Mitt Romney took some hits early on in this morning’s Republican presidential debate this morning in Concord, New Hampshire. Taking the stage just ten hours after their last debate Saturday night, Newt Gingrich and Rick Santorum tag teamed Mr. Romney characterizing him as a career politician with several failed campaigns and a moderate record.
“What Republicans have to ask is who’s most likely, in the long run, to survive against the kind of billion dollar campaign the Obama team is gonna run?” Mr. Gingrich asked. “And I think that a bold Reagan conservative with a very strong economic plan is a lot more likely to succeed in that campaign than a relatively timid Massachusetts moderate who even The Wall Street Journal said had an economic plan so timid it resembled Obama.”
Mr. Gingrich said he doubts Mr. Romney would do well in a debate with President Obama.
“Massachusetts was fourth from the bottom in job creation under Governor Romney. I– we created 11 million jobs while I was Speaker,” Mr. Gingrich said. “I just think– there’s a huge difference between a Reagan conservative and somebody who comes out of the Massachusetts culture with an essentially moderate record, who I think will have a very hard time in a debate with
Mr. Romney defended himself saying he’s “very proud” of his record as governor of Massachusetts.
“The one thing you can’t fool the people about New Hampshire about is the record of a governor next door. And people have watched me over my term as governor, and saw that I was a solid conservative and that I brought important change to Massachusetts,” said Mr. Romney.
Mr. Santorum piled on, criticizing Mr. Romney for not running for a second gubernatorial term.
“Well, if his record was so great as Governor of Massachusetts, why didn’t you run for reelection?” Mr. Santorum asked Mr. Romney. “I mean, if you didn’t want to even stand before the people of Massachusetts and run on your record, if it was that great, why didn’t you– why did you bail out? I mean the bottom– the bottom line is– you know, I– I go and fight the fight.”
Mr. Santorum also brought up Mr. Romney’s 1994 Senate bid against the late Mr. Kennedy where he described Mr. Romney as running “to the left of Kennedy.” Mr. Santorum contrasted this to his campaigns for Pennsylvania’s Senate seat where he claimed to have ”fought for the conservative principles.”
“I didn’t do what Governor Romney did in 1994. I was running the same year he ran in 1994. I ran in a tough state of Pennsylvania against an incumbent,” Mr. Santorum said. “Governor Romney lost by almost 20 points. Why? Because at the end of that campaign he wouldn’t stand up for conservative principles. He ran for Ronald Reagan and he said he was going to be to the left of Kennedy on gay rights and abortion, a whole host of other issues. We want someone when the time gets tough– and it will in this election, we want someone who’s gonna stand up and fight for the conservative principles, not bail out and not run–and not run to the left of Ted Kennedy.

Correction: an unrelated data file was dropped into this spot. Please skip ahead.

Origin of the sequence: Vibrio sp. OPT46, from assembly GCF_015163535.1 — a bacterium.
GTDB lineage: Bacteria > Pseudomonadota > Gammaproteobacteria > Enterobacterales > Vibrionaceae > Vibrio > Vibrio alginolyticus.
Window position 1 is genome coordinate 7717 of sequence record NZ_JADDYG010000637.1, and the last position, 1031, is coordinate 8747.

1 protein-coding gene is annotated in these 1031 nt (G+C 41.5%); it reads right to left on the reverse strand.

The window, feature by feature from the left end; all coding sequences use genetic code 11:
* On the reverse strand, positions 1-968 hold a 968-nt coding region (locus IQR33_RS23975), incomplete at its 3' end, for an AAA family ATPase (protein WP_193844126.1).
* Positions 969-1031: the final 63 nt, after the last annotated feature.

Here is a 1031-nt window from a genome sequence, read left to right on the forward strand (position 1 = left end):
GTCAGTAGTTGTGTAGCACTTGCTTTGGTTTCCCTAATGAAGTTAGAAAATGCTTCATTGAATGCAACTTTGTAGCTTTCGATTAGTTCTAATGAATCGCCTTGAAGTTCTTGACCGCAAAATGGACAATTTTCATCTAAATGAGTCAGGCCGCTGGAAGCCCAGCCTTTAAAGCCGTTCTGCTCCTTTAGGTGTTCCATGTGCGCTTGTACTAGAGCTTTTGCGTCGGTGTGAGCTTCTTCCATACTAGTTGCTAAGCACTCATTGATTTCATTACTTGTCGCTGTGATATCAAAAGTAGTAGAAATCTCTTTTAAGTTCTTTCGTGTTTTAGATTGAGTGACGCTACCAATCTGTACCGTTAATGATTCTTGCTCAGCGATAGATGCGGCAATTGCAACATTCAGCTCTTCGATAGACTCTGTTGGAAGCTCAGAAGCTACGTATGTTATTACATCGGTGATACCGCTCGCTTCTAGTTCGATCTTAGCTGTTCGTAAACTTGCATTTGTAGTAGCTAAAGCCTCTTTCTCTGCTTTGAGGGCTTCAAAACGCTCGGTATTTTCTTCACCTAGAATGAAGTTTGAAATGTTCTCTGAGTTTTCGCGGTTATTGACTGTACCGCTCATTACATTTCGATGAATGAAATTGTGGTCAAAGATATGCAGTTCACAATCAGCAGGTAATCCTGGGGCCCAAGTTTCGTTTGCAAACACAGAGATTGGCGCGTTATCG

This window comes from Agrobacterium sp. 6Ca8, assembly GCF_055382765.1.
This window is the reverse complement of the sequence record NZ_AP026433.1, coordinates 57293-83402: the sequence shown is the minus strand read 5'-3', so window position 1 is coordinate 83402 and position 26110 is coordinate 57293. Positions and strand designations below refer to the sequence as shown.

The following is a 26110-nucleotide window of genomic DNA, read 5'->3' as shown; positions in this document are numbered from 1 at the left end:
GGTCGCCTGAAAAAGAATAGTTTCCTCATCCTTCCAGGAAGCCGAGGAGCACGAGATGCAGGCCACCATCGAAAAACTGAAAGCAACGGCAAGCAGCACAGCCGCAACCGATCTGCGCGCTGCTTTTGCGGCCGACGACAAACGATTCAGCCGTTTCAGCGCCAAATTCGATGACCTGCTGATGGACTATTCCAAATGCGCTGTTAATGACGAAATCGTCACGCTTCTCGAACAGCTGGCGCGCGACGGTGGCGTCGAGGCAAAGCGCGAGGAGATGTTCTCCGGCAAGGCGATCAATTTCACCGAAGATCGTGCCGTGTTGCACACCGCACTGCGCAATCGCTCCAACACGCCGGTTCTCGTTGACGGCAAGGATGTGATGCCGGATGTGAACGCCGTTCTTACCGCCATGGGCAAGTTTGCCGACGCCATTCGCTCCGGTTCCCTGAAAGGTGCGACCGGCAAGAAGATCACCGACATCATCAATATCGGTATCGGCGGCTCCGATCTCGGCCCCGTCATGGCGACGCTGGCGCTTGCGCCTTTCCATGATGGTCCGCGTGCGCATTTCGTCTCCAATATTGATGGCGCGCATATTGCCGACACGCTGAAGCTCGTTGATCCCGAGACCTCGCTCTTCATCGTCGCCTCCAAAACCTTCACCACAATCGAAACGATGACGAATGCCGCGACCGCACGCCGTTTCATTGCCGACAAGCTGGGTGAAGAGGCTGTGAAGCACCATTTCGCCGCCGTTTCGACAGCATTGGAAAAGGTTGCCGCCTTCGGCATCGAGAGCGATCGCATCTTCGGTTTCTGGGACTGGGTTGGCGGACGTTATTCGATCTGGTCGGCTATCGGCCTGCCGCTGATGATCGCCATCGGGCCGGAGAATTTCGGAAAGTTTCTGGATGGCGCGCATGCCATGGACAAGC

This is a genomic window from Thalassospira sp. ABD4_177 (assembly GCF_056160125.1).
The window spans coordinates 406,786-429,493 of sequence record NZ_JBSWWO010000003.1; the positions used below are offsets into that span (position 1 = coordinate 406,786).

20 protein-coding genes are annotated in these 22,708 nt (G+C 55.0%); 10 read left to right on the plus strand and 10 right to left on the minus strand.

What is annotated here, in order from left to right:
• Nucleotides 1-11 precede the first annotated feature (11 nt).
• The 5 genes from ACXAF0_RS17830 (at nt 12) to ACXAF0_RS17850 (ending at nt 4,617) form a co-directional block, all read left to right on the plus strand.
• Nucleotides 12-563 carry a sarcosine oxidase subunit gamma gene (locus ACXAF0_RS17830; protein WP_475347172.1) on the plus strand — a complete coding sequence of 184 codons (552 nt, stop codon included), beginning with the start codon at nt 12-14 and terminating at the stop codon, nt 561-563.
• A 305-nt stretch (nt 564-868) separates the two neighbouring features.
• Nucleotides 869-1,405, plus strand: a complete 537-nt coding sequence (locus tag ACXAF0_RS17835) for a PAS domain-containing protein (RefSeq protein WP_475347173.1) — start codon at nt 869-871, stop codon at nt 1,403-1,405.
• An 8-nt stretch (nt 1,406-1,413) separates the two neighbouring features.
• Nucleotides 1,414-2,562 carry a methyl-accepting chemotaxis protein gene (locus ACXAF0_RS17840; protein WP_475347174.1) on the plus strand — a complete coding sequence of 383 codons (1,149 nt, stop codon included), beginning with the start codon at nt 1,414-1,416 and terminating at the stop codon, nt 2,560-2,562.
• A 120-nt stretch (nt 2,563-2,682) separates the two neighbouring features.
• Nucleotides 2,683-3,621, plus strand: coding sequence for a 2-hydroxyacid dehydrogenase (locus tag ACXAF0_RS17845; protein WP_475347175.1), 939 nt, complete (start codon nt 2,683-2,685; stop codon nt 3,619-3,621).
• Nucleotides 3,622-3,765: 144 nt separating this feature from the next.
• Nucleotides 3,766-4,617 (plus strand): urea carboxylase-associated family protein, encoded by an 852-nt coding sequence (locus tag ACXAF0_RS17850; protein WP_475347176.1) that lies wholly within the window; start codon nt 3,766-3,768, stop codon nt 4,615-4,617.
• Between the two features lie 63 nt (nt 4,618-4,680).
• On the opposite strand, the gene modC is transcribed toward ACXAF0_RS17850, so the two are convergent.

Mr. Romney argued he didn’t run for a second term as Governor of Massachusetts because he “didn’t go there to begin a political career.”
“I think it’s unusual, and–and perhaps understandable, that people who spend their life in politics imagine that if you get in politics, that that’s all you wanna do. That if you’ve been elected to something, well, you get–want to get re-elected and re-elected,” Mr Romney said.
Mr. Gingrich called Mr. Romney’s answer “pious baloney.”
“Can we drop a little bit of the pious baloney? The fact is you ran in ’94 and lost. That’s why you weren’t serving in the Senate with Rick Santorum,” Mr. Gingrich said.
Mr. Gingrich also attributed Mr. Romney’s inability to secure a second term as governor to a “very bad re-election rating” caused by constant campaigning for the 2008 presidential race.:
“The fact is you had a very bad reelection rating. You dropped out of office. You had been out of state for something like 200 days preparing to run for president. You didn’t have this interlude of citizenship while you thought about what to do. You were running for president while you were governor. You were gone all over the country. You were– you were out of state consistently. You then promptly reentered politics. You happened to lose to McCain as you had lost to Kennedy. Now you’re back running. You’ve been running consistently for years and years and years. So this idea that suddenly citizenship showed up in your mind, just level with the American people. You’ve been running for at least since the 1990s. ”
Mr. Romney countered by saying he got into politics because of a desire to battle the “liberal welfare state.”
“I never thought I’d get involved in politics,” Mr. Romney said. “When I saw Ted Kennedy running virtually unopposed in 1994, a man who I thought by virtue of the policies of the liberal welfare state had created a permanent under-class in America, I said, ‘Someone’s gotta run against him.’”
Though he never though he had a “ghost of a chance” to beat Mr. Kennedy in 1994, Mr. Romney said he’s glad he “stood up”–and that he cost Mr. Kennedy money.
“A Republican from Massachusetts was not going beat Ted Kennedy,” Mr. Romney said. “I went in and gave it a real battle and went after it. It was–I was happy that he had to take a mortgage out on his house to ultimately defeat me. And I’m–I’m–I’m very proud of the fact that I have stood up as a citizen to battle where I felt it was best for the nation.”
According to the latest tracking polls, Mr. Romney is currently leading at 35 percent. His nearest competitor, Ron Paul is fifteen points behind him at 20 percent. However, in spite of Mr. Romney’s lead, he has dropped eight percentage points since last Tuesday and shed four points overnight.